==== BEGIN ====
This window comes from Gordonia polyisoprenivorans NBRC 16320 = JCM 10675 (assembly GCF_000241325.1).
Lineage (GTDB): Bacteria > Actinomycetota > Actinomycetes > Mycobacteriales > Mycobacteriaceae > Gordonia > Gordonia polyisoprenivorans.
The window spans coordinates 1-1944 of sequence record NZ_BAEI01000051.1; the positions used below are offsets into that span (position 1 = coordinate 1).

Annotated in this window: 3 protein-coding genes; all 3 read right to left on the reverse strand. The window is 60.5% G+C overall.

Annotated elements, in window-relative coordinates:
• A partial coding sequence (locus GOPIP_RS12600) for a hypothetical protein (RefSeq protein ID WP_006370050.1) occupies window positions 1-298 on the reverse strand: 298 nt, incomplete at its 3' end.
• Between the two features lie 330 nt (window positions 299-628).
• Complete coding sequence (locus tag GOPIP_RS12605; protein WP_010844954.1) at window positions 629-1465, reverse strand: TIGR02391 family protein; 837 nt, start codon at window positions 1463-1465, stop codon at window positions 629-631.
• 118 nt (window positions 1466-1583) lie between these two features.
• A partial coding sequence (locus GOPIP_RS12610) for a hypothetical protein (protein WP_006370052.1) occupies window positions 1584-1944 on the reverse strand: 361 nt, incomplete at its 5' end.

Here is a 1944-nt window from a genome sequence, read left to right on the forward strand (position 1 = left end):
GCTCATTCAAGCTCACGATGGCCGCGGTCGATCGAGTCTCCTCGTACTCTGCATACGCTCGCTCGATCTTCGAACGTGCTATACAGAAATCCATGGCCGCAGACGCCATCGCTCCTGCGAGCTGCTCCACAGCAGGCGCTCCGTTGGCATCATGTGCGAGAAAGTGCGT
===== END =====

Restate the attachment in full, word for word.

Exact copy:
This window comes from Gordonia polyisoprenivorans NBRC 16320 = JCM 10675 (assembly GCF_000241325.1).
Lineage (GTDB): Bacteria > Actinomycetota > Actinomycetes > Mycobacteriales > Mycobacteriaceae > Gordonia > Gordonia polyisoprenivorans.
The window spans coordinates 1-1944 of sequence record NZ_BAEI01000051.1; the positions used below are offsets into that span (position 1 = coordinate 1).

Annotated in this window: 3 protein-coding genes; all 3 read right to left on the reverse strand. The window is 60.5% G+C overall.

Annotated elements, in window-relative coordinates:
• A partial coding sequence (locus GOPIP_RS12600) for a hypothetical protein (RefSeq protein ID WP_006370050.1) occupies window positions 1-298 on the reverse strand: 298 nt, incomplete at its 3' end.
• Between the two features lie 330 nt (window positions 299-628).
• Complete coding sequence (locus tag GOPIP_RS12605; protein WP_010844954.1) at window positions 629-1465, reverse strand: TIGR02391 family protein; 837 nt, start codon at window positions 1463-1465, stop codon at window positions 629-631.
• 118 nt (window positions 1466-1583) lie between these two features.
• A partial coding sequence (locus GOPIP_RS12610) for a hypothetical protein (protein WP_006370052.1) occupies window positions 1584-1944 on the reverse strand: 361 nt, incomplete at its 5' end.

Here is a 1944-nt window from a genome sequence, read left to right on the forward strand (position 1 = left end):
GCTCATTCAAGCTCACGATGGCCGCGGTCGATCGAGTCTCCTCGTACTCTGCATACGCTCGCTCGATCTTCGAACGTGCTATACAGAAATCCATGGCCGCAGACGCCATCGCTCCTGCGAGCTGCTCCACAGCAGGCGCTCCGTTGGCATCATGTGCGAGAAAGTGCGT